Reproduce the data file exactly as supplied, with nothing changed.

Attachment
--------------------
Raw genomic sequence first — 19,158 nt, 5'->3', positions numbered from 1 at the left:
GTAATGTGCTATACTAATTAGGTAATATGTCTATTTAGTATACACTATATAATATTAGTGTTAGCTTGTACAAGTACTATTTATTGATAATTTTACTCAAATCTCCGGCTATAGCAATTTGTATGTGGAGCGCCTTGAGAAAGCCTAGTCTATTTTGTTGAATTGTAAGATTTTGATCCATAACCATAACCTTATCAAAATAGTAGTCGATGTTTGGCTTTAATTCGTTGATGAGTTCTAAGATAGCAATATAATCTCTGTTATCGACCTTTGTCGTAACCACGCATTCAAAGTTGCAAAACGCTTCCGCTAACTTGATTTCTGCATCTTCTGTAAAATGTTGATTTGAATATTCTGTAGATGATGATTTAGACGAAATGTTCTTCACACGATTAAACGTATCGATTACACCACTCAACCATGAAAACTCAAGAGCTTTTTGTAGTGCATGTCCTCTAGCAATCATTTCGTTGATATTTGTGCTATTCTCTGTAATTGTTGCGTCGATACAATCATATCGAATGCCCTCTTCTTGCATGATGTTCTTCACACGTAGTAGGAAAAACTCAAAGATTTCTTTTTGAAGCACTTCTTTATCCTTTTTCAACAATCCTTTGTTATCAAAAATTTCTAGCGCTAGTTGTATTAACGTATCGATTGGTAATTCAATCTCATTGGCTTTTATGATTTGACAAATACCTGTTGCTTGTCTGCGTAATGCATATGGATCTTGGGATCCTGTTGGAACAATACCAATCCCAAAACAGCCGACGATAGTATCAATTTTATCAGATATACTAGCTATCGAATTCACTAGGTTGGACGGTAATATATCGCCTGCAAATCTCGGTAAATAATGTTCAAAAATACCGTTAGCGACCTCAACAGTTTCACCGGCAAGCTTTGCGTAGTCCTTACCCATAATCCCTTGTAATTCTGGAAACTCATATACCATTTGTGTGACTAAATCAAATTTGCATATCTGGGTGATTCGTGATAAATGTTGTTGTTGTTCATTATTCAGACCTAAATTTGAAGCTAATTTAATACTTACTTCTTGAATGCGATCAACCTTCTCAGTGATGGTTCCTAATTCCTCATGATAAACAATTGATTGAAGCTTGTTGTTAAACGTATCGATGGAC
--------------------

Raw genomic sequence first — 19,158 nt, 5'->3', positions numbered from 1 at the left:
GTAATGTGCTATACTAATTAGGTAATATGTCTATTTAGTATACACTATATAATATTAGTGTTAGCTTGTACAAGTACTATTTATTGATAATTTTACTCAAATCTCCGGCTATAGCAATTTGTATGTGGAGCGCCTTGAGAAAGCCTAGTCTATTTTGTTGAATTGTAAGATTTTGATCCATAACCATAACCTTATCAAAATAGTAGTCGATGTTTGGCTTTAATTCGTTGATGAGTTCTAAGATAGCAATATAATCTCTGTTATCGACCTTTGTCGTAACCACGCATTCAAAGTTGCAAAACGCTTCCGCTAACTTGATTTCTGCATCTTCTGTAAAATGTTGATTTGAATATTCTGTAGATGATGATTTAGACGAAATGTTCTTCACACGATTAAACGTATCGATTACACCACTCAACCATGAAAACTCAAGAGCTTTTTGTAGTGCATGTCCTCTAGCAATCATTTCGTTGATATTTGTGCTATTCTCTGTAATTGTTGCGTCGATACAATCATATCGAATGCCCTCTTCTTGCATGATGTTCTTCACACGTAGTAGGAAAAACTCAAAGATTTCTTTTTGAAGCACTTCTTTATCCTTTTTCAACAATCCTTTGTTATCAAAAATTTCTAGCGCTAGTTGTATTAACGTATCGATTGGTAATTCAATCTCATTGGCTTTTATGATTTGACAAATACCTGTTGCTTGTCTGCGTAATGCATATGGATCTTGGGATCCTGTTGGAACAATACCAATCCCAAAACAGCCGACGATAGTATCAATTTTATCAGATATACTAGCTATCGAATTCACTAGGTTGGACGGTAATATATCGCCTGCAAATCTCGGTAAATAATGTTCAAAAATACCGTTAGCGACCTCAACAGTTTCACCGGCAAGCTTTGCGTAGTCCTTACCCATAATCCCTTGTAATTCTGGAAACTCATATACCATTTGTGTGACTAAATCAAATTTGCATATCTGGGTGATTCGTGATAAATGTTGTTGTTGTTCATTATTCAGACCTAAATTTGAAGCTAATTTAATACTTACTTCTTGAATGCGATCAACCTTCTCAGTGATGGTTCCTAATTCCTCATGATAAACAATTGATTGAAGCTTGTTGTTAAACGTATCGATGGAC